Ambiguous Visual Controls: Stop on Green

One of the small remaining delights in foreign travel after 15 years of it is the discovery of yet another laughably ambiguous visual control. Something about them tickles the sense of humor that has been punished by jet lag and questionable menu choices. This latest ambiguous visual control comes from one of my favorite countries, which shall go nameless to protect the innocent.
What’s wrong with this picture? Not so much, until my traveling companion and Gemba team member stops, then runs this red traffic light. Can you guess why?
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Normal stop sign behavior. He stopped at the stop sign at eye level, not noticing the red traffic light above him, then continued on through cross traffic. Luckily no harm done.
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Perhaps these stop signs are extra precautions at a busy intersection to prevent drivers in a hurry from attempting to run red or yellow lights. But then what do we do in this situation?
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Unfortunately (?) we always seemed to catch the red light and never saw how traffic flowed when approaching the green+stop combination. Everyone was at a stop (red light) when the light turned green. Maybe this double-stop is just a local standard or an attempt at mistake proofing. But then a block later…
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Stop signs at a traffic light… then it occurs to me: STOP. English isn’t even close to being an official language here. The mystery deepens. So perhaps some rebel youths brought a few stop signs back from America and decided to hang them up on the traffic lights as a joke, or to add a bit of flair to this particularly drab intersection. But the stop sign erected at the right side of the street looked like a rather professional job.
This country just keeps on giving when it comes to ambiguous visual controls. Here is the entrance to the hotel garage we drove into.
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For bonus points, can you spot the ambiguous visual control in this picture?
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8 Comments

  1. Mike

    July 25, 2008 - 4:25 am

    I’ll take a stab at it. I understand Do Not Enter, and the next seems to be saying natural gas autos or cylinders of gas are not allowed inside the garage. The third from the left is the height. That leaves the 5 kilometers sign. To where? From where? That’s the one I don’t understand.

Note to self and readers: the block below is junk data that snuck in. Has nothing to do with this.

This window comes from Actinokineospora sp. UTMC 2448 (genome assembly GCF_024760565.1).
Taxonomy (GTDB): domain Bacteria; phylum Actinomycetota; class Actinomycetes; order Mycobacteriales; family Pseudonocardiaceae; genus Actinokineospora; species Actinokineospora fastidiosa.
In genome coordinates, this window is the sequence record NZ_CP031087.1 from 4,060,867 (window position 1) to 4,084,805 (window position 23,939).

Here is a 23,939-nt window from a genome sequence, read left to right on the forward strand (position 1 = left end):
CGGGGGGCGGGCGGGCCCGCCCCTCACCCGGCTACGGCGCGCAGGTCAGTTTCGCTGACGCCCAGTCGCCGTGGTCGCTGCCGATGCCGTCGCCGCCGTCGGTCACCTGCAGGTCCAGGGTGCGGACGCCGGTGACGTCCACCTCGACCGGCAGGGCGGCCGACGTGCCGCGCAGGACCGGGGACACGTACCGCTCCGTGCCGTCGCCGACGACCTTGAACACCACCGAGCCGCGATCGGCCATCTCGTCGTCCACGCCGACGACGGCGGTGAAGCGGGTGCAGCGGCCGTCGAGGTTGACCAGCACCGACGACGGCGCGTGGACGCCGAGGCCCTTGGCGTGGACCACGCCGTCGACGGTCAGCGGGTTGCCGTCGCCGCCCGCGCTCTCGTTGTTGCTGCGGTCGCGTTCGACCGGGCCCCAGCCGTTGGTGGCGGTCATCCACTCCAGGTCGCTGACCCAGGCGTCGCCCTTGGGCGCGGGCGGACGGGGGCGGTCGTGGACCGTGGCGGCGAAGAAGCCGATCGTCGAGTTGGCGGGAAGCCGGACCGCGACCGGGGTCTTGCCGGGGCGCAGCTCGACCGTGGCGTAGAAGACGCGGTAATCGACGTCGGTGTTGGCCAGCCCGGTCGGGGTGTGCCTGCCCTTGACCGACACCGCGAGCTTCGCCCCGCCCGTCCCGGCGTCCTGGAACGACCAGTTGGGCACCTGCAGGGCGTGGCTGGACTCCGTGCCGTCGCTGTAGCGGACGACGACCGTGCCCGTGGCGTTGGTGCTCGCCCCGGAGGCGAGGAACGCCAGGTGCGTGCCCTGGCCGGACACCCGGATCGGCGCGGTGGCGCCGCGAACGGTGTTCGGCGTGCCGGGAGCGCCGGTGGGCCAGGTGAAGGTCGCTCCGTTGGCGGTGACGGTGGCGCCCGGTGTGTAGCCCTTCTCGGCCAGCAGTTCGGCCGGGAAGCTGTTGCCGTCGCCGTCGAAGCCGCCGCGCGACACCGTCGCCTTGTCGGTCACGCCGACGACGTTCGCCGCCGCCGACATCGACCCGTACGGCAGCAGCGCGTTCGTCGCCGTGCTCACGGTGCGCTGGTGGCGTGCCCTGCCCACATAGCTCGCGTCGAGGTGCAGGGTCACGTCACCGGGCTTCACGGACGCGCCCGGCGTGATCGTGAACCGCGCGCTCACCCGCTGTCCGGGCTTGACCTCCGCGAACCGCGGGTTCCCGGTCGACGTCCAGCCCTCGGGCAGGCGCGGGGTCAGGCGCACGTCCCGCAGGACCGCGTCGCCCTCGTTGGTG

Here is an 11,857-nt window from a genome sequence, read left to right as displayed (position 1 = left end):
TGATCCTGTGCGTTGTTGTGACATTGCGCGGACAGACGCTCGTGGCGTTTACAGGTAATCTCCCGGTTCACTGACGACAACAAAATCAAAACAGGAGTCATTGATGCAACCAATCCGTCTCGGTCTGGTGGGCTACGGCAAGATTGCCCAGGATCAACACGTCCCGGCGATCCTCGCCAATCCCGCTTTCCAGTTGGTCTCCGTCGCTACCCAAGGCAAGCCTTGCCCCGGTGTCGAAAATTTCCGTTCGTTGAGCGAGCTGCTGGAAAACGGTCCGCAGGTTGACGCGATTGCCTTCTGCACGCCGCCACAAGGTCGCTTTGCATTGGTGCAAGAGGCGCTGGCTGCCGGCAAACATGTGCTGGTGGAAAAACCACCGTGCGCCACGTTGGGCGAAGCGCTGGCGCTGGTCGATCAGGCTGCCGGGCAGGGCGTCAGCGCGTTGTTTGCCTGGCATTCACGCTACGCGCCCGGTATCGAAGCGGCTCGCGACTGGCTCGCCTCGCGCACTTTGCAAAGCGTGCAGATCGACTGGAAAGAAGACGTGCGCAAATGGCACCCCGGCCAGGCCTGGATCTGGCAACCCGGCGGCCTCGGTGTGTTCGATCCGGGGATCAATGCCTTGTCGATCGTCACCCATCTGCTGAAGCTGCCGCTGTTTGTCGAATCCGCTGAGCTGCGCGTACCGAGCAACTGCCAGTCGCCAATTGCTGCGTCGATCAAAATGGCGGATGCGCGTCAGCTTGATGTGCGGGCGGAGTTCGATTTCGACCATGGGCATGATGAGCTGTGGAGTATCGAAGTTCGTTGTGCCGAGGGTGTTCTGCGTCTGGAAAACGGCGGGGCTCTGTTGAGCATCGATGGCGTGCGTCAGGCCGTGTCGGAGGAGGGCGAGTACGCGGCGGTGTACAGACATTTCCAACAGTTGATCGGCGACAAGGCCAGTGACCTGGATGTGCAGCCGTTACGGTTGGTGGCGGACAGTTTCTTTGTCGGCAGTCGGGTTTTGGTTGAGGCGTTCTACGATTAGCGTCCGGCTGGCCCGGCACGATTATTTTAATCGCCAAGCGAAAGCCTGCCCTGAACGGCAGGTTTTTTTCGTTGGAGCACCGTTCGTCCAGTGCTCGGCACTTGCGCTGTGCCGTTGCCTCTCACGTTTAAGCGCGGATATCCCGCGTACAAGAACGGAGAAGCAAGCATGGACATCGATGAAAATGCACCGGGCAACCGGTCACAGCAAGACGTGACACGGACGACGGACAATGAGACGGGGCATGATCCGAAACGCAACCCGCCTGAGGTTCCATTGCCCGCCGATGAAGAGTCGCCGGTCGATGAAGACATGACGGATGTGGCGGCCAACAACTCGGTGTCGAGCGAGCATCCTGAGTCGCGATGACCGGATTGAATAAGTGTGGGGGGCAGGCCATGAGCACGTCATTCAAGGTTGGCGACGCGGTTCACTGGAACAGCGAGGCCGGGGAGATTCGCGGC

2. Dwane Lay

    July 25, 2008 - 8:21 am

    Well, the do not enter makes sense when viewed in the larger picture (over the exit) and next to the entrance sign.
    But…are cars with gas not allowed? Or no cars in general? Or does it mean you can’t get gas inside? Or that you can’t haul containers of gas in a compact car?

  3. Ernesto Jorge

    July 25, 2008 - 10:20 am

    I think the main ambiguity here is that you have a “wrong direction” signal next to others that explain how to go on. They should have separated the “wrong direction” signal to the left, and the other four ones should have been grouped to the right. If people in that country reads from left to right, this second group should be started by the “arrow” signal, and the restraints.
    I agree with Dwayne that that “gas” signal is ambiguous. My guess goes together with Mike: “natural gas autos not allowed inside”. And for the “5 km”, I think it wanted to say “5 km/h”, the speed limit inside the garage.
    It remains the mystery of the country language, but cyrillic alphabet in wall signs suggests East Europe. It’s very likely that “STOP” has been adopted instead some other word for simplicity.

  4. Russ

    July 27, 2008 - 9:12 am

    Interesting observations from lean thinking individuals, might our own culture / paradigm be a part of how we see. So important to integrate into the culture we are in. May it be a team or a country. in North Carolina one can not turn right on a red light, is this ambiguity? I would submit that the locals that live there may find the visuals to work and possibly sound reason for the difference in the set ups.

  5. Jon Miller

    July 31, 2008 - 2:49 pm

    Hi Russ,
    Yes, your example from North Carolina is a case of ambiguity.
    When a red light sometimes means “turn on red ok” and other times “turn on red not ok” then this is by definition ambiguous. Anytime we hear the words maybe, sometimes, it depends, can be, etc. we are facing ambiguity.
    The signs may work for locals, but it is a public road. Non-locals drive it. Locals want non-locals not to have accidents and hurt the locals. Ambiguity does not help accomplish this goal.
    Red lights, and visual controls in general, do not exist to strengthen a local culture: they exist to identify abnormalities and prevent errors.

  6. Chris

    August 5, 2008 - 4:17 am

    What is the problem with lights and signs? You need to study traffic laws of foreign countries, too, when traveling! The sequence is: first lights then signs (when lights are off). Makes sense, doesn’t it.
    One more: What would you do if you approach a light (with additional stop sign) and a police officer is directing the traffic? Of course you’d follow the officers orders first.

  7. Jon Miller

    August 5, 2008 - 10:08 am

    Good point Chris. If it is the law, it doesn’t change the fact that having both “stop” and “go” at the same time is ambiguous. And more to the point, why did none of the other intersections have both stop sign and traffic sign?

  8. Robert

    August 11, 2008 - 1:14 am

    I see you love Hungary 🙂 We deliver some good topics.
    Funny is, that -in most cases- we cannot explain our traffic signs, because of “not-exactly-perfect” allocation/use. The reaction is: most of the time we don’t care.
    That’s why it is very important, to speak about these problems.